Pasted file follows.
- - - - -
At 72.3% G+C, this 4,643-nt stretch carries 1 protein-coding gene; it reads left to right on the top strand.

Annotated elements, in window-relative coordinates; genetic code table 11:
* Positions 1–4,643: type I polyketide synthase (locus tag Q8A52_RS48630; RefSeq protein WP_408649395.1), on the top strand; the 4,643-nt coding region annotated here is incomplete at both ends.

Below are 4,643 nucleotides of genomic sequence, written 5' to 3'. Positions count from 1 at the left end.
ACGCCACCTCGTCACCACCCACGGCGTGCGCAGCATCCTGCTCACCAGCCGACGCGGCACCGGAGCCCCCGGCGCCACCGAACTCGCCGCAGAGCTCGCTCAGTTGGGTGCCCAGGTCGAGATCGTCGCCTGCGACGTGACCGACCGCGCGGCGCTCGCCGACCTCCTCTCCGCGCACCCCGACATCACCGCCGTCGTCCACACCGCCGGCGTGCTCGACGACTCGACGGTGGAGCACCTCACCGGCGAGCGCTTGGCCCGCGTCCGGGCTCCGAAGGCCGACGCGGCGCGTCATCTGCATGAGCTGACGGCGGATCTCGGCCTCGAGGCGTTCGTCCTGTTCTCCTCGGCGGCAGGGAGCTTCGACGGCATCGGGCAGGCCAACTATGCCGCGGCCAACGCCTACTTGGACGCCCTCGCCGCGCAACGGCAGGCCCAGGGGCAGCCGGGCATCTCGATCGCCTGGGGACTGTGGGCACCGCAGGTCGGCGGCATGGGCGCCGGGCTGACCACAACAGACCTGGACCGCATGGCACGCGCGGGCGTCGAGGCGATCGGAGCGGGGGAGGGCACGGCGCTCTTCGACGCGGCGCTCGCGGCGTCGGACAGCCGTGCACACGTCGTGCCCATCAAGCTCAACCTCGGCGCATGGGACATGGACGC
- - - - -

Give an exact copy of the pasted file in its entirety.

At 72.3% G+C, this 4,643-nt stretch carries 1 protein-coding gene; it reads left to right on the top strand.

Annotated elements, in window-relative coordinates; genetic code table 11:
* Positions 1–4,643: type I polyketide synthase (locus tag Q8A52_RS48630; RefSeq protein WP_408649395.1), on the top strand; the 4,643-nt coding region annotated here is incomplete at both ends.

Below are 4,643 nucleotides of genomic sequence, written 5' to 3'. Positions count from 1 at the left end.
ACGCCACCTCGTCACCACCCACGGCGTGCGCAGCATCCTGCTCACCAGCCGACGCGGCACCGGAGCCCCCGGCGCCACCGAACTCGCCGCAGAGCTCGCTCAGTTGGGTGCCCAGGTCGAGATCGTCGCCTGCGACGTGACCGACCGCGCGGCGCTCGCCGACCTCCTCTCCGCGCACCCCGACATCACCGCCGTCGTCCACACCGCCGGCGTGCTCGACGACTCGACGGTGGAGCACCTCACCGGCGAGCGCTTGGCCCGCGTCCGGGCTCCGAAGGCCGACGCGGCGCGTCATCTGCATGAGCTGACGGCGGATCTCGGCCTCGAGGCGTTCGTCCTGTTCTCCTCGGCGGCAGGGAGCTTCGACGGCATCGGGCAGGCCAACTATGCCGCGGCCAACGCCTACTTGGACGCCCTCGCCGCGCAACGGCAGGCCCAGGGGCAGCCGGGCATCTCGATCGCCTGGGGACTGTGGGCACCGCAGGTCGGCGGCATGGGCGCCGGGCTGACCACAACAGACCTGGACCGCATGGCACGCGCGGGCGTCGAGGCGATCGGAGCGGGGGAGGGCACGGCGCTCTTCGACGCGGCGCTCGCGGCGTCGGACAGCCGTGCACACGTCGTGCCCATCAAGCTCAACCTCGGCGCATGGGACATGGACGC